Mental Toughness Training

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Respect Your Sport

The mountain doesn’t care that you have a full time job and go to school full time. There’s only one summit – and the fitness demands to reach it are the same regardless of our time to train, fitness level arriving, age, etc.Mountain Athlete Website


I love this quote, because it so succinctly sums up the importance of disciplined training for your sport. Pole doesn’t involve exposure to the elements or the intense duration of mountain sports, but it does involve supporting your body weight at the limits of your flexibility, sometimes upside down. The point is the same. Take the time to train properly, or else bear the consequences.

What this looks like for pole dancers:

  1. Ample, thoughtful, crosstraining. 
  2. Warming up before you engage in either dance or flexibility training. Be sure to warm up the specific motions that you will be using in your dance.
  3. Master fundamentals before moving on to more difficult moves.
  4. Eat right.
  5. Sleep enough. 
  6. Be present and pay attention to your body and your movement.
  7. Structure your training cyclically around your competitions.
  8. Rest enough.

What a 15 month Old Baby Can Teach You about Pole Dancing

My roommate has a 15 month old (or so, I lose track) baby. She’s adorable, like most babies.

Lately, E (the baby) has been learning how to climb up and down stairs. She can’t walk down the stairs yet, but she’s figured out how to turn backwards and kind of slide down.

I got home from a long practice session in preparation for Elevated Art with Harper, and E was clambering down the steps. She ignored us as she got to the bottom step. When she was safely down though, she turned to us with a  big grin on her face and started clapping. She was clearly delighted that she had gotten down the steps by herself.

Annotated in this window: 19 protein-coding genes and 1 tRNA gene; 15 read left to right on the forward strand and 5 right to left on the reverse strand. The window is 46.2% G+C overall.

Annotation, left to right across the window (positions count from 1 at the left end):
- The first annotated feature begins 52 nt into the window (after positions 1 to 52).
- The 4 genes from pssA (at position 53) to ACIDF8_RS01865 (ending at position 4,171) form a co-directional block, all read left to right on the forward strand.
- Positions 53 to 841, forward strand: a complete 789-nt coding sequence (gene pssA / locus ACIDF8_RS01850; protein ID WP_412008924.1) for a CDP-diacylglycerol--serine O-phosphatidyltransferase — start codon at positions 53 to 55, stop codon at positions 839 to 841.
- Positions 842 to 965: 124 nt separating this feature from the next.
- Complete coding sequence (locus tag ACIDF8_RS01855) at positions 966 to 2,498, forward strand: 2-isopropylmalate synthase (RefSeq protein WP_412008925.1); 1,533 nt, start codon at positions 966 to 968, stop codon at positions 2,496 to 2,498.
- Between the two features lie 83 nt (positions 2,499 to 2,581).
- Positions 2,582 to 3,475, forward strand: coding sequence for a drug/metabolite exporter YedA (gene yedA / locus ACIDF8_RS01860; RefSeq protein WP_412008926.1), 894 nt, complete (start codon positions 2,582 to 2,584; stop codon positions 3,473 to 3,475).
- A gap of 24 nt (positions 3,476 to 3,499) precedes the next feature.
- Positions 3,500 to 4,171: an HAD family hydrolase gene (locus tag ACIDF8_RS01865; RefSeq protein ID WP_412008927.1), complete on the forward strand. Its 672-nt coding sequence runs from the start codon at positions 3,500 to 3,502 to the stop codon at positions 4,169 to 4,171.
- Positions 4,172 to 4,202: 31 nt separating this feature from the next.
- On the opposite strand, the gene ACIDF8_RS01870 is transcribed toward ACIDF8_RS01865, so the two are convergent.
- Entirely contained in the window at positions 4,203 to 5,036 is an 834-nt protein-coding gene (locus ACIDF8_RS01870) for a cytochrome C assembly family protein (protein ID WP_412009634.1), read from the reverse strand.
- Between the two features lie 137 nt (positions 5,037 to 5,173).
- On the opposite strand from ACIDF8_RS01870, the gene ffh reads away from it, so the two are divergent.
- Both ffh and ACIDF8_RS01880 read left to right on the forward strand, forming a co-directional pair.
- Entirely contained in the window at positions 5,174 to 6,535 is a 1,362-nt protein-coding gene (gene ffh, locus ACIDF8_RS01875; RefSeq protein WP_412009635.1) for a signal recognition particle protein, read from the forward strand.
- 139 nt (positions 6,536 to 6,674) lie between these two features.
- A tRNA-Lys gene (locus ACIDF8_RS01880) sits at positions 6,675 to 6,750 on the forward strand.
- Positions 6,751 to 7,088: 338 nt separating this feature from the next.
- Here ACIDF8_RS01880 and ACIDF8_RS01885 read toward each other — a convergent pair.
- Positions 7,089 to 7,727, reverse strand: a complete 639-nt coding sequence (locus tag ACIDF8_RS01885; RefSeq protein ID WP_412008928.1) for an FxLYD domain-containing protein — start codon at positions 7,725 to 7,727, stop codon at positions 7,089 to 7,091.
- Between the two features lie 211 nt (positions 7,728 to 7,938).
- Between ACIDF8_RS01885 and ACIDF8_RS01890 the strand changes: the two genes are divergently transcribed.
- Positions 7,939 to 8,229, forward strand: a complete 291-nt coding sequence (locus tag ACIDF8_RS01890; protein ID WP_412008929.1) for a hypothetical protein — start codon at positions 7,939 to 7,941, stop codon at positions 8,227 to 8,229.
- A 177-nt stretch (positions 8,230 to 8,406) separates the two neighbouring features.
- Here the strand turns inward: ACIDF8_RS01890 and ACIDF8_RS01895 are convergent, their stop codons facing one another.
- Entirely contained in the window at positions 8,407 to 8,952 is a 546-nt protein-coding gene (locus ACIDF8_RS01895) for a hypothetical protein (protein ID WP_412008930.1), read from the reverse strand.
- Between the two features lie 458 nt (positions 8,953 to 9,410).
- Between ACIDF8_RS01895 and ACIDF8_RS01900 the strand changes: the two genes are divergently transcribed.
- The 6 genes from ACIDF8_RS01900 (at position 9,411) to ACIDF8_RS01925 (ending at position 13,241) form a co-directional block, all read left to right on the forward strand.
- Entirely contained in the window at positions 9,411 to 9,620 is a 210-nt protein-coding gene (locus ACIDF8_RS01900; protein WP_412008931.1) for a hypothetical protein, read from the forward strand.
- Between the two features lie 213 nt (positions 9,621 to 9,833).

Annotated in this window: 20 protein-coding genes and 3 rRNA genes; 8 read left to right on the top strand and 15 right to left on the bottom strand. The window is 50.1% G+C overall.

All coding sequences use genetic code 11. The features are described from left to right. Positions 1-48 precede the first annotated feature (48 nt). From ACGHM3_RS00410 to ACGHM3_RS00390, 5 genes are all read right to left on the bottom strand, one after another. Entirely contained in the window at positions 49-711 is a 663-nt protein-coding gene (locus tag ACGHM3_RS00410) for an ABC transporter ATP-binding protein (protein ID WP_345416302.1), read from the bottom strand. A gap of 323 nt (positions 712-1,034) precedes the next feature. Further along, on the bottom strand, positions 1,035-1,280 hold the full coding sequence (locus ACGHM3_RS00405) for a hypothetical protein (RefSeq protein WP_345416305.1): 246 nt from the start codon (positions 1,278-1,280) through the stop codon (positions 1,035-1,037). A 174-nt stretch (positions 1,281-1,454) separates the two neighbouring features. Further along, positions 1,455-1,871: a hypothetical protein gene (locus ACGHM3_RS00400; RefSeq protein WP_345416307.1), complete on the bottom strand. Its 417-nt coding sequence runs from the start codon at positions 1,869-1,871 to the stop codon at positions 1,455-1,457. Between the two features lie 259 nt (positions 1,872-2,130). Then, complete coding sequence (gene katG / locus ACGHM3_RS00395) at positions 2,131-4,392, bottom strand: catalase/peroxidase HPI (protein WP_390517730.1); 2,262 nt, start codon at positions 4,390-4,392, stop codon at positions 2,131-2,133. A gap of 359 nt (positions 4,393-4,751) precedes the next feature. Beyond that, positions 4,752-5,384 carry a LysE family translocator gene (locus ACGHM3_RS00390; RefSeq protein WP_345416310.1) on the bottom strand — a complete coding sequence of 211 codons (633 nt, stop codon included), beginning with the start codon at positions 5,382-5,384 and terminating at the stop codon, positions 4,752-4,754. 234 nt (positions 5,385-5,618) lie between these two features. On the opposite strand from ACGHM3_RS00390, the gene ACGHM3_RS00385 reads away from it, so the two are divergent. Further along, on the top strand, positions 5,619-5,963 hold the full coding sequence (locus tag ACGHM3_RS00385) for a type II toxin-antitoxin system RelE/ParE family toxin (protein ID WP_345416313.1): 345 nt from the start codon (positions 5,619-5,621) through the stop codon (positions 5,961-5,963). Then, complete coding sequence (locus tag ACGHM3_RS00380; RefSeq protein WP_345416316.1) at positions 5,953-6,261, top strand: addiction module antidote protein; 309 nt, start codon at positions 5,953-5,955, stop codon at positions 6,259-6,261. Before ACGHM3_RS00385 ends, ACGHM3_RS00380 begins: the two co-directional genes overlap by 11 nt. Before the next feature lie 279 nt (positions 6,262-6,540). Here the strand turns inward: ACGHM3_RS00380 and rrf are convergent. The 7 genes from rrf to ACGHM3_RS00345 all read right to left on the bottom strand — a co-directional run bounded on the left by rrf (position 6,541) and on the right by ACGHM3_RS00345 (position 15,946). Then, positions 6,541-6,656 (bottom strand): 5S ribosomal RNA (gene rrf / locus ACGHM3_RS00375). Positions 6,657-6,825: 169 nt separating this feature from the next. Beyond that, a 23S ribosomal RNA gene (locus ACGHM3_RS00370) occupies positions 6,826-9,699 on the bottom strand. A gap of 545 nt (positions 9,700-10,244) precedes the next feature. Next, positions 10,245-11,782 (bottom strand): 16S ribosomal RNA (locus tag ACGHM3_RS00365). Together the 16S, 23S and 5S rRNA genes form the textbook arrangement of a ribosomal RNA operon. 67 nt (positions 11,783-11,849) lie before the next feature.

After such a long practice, complete with small tweaks (and bigger tweaks), physically exhausting training, and lots of wondering whether it will all hold together for the showcase next Saturday, E’s victory kind of put things in perspective.

“Remember two years ago when we couldn’t do a fireman spin?” I asked Harper. She laughed. It’s so easy to be annoyed that you can’t find a good way to get out of a spatchcock or stick in your foot grips or get into a handspring- but the reality is that we’ve come a long way.

We should all smile and clap for ourselves a little more often.

Three Ways Curiosity Creates Better Pole Dance

Curiosity is one of the best values you can develop to help you excel at pole. Here’s why:

1. You learn new pole moves by figuring out where your body should be. If you are naturally a curious person, when you see someone dancing or teaching, you will always be trying to figure out what muscles are used in a pole move. You will also be trying to figure out the contact points, where their balance is, and how they get out of it. Actively working to figure that out while you are watching will help you learn the moves faster (and quite possibly safer).

curiosity does not kill cats

Curiosity does not actually kill cats. Thank goodness. In addition to not being harmful, curiosity can help you excel at pole dance.